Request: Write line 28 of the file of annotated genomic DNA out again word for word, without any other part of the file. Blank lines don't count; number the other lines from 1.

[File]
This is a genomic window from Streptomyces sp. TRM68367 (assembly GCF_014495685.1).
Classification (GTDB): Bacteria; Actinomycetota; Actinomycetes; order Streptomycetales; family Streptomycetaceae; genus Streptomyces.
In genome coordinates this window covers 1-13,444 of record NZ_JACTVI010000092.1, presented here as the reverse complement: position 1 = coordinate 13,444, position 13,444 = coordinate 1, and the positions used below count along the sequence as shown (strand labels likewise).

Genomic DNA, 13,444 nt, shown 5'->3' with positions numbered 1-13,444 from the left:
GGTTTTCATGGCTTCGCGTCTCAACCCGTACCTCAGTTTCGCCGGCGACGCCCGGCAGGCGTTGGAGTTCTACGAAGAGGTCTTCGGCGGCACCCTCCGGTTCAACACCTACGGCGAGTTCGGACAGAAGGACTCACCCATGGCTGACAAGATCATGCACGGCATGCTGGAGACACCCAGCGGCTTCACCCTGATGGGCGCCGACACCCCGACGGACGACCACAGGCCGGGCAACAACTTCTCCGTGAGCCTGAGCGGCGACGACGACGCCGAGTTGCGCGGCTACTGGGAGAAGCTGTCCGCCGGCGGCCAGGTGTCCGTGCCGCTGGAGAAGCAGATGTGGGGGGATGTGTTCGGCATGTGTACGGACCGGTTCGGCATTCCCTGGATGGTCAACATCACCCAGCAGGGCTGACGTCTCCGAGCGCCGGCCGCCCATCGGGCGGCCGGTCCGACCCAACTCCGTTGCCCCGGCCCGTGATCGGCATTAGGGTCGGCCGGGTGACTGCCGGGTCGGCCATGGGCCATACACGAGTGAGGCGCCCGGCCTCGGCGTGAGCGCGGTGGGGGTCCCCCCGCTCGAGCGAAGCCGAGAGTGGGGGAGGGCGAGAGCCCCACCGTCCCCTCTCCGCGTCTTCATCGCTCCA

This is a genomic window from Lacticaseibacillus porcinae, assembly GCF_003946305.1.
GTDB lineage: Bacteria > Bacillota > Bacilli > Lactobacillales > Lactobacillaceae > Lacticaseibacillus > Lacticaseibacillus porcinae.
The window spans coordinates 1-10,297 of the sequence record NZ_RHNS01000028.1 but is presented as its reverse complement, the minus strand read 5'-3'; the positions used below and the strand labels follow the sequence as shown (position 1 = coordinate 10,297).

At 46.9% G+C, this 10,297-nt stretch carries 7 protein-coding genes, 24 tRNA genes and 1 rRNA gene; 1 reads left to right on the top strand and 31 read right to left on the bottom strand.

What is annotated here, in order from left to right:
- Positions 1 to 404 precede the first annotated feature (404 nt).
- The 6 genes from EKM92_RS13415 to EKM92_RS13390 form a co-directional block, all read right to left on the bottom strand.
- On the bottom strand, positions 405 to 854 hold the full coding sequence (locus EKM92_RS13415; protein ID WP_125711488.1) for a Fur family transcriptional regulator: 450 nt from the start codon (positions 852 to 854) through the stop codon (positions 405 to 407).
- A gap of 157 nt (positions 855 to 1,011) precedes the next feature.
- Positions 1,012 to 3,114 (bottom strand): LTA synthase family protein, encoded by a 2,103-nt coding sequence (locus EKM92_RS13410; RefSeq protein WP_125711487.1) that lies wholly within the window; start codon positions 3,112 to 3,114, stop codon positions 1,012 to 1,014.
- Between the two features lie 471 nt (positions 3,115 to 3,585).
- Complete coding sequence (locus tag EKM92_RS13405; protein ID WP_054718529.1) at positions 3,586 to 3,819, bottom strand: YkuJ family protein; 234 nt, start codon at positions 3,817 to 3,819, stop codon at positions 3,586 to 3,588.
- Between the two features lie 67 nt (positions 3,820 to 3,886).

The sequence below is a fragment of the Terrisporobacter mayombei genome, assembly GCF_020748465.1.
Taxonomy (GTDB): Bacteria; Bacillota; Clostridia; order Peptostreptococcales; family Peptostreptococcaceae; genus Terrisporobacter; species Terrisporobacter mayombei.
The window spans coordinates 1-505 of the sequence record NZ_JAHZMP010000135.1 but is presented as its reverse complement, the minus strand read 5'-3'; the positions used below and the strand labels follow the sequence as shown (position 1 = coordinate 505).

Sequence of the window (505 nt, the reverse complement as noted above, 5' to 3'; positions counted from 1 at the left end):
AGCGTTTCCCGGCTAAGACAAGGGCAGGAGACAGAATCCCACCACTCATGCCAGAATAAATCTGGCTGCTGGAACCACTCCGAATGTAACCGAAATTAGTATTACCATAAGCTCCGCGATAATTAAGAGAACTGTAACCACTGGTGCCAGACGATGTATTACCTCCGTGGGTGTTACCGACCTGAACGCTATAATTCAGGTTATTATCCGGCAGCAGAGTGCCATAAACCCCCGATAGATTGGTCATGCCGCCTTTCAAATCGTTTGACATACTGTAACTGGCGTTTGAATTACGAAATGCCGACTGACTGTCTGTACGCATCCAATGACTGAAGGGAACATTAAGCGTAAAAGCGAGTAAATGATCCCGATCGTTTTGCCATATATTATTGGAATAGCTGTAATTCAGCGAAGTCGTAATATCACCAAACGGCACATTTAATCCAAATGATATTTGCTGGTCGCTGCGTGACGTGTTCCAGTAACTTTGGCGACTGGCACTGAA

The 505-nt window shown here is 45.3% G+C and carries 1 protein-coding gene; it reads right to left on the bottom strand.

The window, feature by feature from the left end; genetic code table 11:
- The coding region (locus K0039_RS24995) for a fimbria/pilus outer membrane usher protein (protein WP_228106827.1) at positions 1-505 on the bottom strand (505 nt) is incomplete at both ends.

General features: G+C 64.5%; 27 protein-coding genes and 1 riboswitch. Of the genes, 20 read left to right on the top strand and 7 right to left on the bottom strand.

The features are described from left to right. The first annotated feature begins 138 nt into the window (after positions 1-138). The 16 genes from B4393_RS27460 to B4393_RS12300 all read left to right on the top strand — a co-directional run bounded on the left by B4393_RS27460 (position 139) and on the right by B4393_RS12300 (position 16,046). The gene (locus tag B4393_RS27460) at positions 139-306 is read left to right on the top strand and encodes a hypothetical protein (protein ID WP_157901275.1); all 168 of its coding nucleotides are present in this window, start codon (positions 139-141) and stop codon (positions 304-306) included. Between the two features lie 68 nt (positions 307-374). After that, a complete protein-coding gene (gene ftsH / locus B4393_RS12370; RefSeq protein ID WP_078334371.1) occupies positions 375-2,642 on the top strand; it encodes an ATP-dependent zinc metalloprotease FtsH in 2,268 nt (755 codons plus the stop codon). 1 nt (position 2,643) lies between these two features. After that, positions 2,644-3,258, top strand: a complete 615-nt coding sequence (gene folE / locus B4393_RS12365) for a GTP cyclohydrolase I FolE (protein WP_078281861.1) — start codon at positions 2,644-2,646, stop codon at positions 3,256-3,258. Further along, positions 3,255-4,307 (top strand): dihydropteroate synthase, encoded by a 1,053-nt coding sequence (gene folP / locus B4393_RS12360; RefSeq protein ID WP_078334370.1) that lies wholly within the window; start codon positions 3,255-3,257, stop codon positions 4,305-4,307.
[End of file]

The features are described from left to right. The first annotated feature begins 138 nt into the window (after positions 1-138). The 16 genes from B4393_RS27460 to B4393_RS12300 all read left to right on the top strand — a co-directional run bounded on the left by B4393_RS27460 (position 139) and on the right by B4393_RS12300 (position 16,046). The gene (locus tag B4393_RS27460) at positions 139-306 is read left to right on the top strand and encodes a hypothetical protein (protein ID WP_157901275.1); all 168 of its coding nucleotides are present in this window, start codon (positions 139-141) and stop codon (positions 304-306) included. Between the two features lie 68 nt (positions 307-374). After that, a complete protein-coding gene (gene ftsH / locus B4393_RS12370; RefSeq protein ID WP_078334371.1) occupies positions 375-2,642 on the top strand; it encodes an ATP-dependent zinc metalloprotease FtsH in 2,268 nt (755 codons plus the stop codon). 1 nt (position 2,643) lies between these two features. After that, positions 2,644-3,258, top strand: a complete 615-nt coding sequence (gene folE / locus B4393_RS12365) for a GTP cyclohydrolase I FolE (protein WP_078281861.1) — start codon at positions 2,644-2,646, stop codon at positions 3,256-3,258. Further along, positions 3,255-4,307 (top strand): dihydropteroate synthase, encoded by a 1,053-nt coding sequence (gene folP / locus B4393_RS12360; RefSeq protein ID WP_078334370.1) that lies wholly within the window; start codon positions 3,255-3,257, stop codon positions 4,305-4,307.